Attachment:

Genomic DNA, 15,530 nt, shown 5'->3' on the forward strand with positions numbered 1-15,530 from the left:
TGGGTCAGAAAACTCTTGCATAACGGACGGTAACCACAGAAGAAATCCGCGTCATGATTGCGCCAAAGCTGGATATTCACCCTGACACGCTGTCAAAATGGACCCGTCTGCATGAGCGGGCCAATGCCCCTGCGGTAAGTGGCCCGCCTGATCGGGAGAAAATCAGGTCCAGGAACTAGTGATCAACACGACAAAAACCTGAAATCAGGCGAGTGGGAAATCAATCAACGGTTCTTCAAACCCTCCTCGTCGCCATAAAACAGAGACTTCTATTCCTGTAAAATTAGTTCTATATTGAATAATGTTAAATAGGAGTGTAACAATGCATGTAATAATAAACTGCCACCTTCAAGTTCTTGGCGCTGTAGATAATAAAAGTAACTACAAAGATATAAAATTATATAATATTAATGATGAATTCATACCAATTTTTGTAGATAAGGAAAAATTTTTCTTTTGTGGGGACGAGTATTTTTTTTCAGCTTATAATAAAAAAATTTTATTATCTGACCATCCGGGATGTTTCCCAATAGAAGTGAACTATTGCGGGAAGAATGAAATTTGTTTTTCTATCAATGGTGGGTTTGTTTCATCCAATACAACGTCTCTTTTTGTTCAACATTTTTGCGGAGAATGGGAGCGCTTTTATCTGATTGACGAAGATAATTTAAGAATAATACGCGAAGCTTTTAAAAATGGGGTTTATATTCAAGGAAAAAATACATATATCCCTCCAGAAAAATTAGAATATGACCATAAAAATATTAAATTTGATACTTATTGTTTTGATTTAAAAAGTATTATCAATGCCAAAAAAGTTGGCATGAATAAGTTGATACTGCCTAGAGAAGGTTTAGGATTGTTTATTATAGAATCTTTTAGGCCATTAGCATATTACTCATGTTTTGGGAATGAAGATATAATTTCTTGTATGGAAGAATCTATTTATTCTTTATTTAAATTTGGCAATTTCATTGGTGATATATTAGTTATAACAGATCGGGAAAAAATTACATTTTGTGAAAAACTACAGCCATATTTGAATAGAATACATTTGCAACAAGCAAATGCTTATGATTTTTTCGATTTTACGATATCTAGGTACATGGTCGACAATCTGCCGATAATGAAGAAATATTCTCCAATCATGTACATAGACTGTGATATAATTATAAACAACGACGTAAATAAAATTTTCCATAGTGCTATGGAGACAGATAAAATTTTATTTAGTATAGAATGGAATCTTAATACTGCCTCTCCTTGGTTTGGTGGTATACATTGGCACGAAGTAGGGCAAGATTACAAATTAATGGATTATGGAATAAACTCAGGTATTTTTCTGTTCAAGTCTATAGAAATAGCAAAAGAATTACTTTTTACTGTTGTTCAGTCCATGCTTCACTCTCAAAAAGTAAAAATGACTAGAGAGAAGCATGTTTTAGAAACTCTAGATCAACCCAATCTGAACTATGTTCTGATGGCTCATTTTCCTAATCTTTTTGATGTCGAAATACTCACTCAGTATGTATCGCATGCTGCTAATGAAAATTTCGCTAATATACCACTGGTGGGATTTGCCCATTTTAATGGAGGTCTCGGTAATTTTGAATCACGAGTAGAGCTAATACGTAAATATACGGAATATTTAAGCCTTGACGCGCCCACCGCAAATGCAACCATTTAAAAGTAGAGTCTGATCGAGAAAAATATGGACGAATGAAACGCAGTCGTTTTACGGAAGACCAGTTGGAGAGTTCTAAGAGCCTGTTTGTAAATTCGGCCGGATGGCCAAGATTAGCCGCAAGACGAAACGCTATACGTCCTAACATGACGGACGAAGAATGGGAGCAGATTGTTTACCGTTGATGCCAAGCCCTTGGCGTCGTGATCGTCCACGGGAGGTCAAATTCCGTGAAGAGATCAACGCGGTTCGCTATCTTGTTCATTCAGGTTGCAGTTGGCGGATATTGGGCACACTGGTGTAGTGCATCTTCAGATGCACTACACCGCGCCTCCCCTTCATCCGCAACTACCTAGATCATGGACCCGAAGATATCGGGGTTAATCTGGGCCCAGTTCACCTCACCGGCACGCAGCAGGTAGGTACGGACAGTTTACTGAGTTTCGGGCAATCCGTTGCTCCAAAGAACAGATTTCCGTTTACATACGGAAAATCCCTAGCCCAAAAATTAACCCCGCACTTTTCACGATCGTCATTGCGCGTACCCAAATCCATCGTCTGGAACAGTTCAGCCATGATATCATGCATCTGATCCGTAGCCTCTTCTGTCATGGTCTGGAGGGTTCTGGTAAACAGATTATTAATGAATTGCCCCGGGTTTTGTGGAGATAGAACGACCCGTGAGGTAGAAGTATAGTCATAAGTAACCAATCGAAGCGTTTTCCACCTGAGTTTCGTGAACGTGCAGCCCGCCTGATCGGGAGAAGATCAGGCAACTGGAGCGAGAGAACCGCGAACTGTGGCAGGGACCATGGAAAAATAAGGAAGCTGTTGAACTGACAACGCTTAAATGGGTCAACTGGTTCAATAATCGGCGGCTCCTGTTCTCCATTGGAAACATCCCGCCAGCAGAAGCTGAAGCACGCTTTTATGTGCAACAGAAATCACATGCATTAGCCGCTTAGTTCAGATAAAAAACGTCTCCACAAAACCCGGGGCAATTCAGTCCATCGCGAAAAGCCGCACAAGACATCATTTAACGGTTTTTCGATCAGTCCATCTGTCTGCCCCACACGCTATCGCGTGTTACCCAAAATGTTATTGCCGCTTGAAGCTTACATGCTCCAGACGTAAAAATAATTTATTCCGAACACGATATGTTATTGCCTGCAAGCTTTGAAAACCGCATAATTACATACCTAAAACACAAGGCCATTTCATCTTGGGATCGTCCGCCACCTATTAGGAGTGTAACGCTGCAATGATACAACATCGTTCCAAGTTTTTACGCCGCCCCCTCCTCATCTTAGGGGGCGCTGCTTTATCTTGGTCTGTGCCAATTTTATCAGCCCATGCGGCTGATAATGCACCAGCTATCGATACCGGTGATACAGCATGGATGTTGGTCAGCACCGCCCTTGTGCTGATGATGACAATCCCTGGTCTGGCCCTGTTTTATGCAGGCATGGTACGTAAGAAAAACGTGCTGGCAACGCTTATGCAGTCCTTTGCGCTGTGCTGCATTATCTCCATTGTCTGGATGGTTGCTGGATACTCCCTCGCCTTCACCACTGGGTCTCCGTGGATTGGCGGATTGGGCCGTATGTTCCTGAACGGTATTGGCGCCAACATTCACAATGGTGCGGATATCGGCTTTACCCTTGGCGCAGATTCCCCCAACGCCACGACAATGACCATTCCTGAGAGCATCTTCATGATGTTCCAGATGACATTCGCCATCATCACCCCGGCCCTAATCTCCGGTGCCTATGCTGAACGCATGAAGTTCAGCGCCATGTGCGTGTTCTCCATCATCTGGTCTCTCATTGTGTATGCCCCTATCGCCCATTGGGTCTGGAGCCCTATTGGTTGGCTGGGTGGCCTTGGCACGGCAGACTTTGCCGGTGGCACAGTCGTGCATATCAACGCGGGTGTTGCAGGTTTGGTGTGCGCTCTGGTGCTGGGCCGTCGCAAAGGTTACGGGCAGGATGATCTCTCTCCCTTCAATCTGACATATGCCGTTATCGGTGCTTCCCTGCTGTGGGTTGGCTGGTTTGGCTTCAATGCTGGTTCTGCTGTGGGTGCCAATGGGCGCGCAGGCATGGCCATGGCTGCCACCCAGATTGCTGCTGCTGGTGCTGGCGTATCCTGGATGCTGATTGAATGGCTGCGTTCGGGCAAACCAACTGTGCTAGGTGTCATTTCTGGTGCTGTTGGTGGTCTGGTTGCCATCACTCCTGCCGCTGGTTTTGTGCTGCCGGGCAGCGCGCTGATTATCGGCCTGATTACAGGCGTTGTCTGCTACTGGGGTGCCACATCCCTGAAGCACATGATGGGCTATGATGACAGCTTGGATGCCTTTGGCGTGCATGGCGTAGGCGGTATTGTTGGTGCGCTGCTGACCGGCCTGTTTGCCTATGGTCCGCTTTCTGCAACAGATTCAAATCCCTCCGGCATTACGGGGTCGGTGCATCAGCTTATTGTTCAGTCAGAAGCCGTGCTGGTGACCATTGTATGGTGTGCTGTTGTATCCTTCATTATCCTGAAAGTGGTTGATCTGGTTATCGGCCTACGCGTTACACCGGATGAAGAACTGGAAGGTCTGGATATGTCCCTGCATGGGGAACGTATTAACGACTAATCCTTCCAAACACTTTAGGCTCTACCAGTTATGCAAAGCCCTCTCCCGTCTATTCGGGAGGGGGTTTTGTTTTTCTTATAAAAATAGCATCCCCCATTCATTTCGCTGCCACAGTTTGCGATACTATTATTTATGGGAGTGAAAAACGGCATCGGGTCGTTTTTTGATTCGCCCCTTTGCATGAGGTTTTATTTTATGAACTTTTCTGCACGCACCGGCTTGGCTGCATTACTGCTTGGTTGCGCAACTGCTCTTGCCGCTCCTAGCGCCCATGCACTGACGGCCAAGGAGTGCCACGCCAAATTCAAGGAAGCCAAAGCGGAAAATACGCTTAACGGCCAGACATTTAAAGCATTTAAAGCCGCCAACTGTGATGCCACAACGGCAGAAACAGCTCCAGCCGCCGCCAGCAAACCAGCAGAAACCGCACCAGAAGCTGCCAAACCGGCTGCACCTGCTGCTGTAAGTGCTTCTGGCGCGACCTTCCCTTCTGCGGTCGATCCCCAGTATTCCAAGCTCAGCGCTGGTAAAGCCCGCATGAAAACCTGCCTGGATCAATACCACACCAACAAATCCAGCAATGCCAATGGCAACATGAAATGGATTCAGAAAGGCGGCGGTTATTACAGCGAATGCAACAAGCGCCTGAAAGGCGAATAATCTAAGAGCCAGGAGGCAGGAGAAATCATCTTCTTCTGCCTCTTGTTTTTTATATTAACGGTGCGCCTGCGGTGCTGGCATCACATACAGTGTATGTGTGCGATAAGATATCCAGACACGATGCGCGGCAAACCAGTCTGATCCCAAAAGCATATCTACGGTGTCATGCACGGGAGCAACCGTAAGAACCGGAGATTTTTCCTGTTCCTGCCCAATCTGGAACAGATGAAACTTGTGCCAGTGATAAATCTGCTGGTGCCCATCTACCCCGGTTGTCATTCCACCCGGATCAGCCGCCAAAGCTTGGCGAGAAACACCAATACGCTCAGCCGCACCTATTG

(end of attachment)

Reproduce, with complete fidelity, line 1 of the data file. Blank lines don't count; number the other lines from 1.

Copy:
Genomic DNA, 15,530 nt, shown 5'->3' on the forward strand with positions numbered 1-15,530 from the left: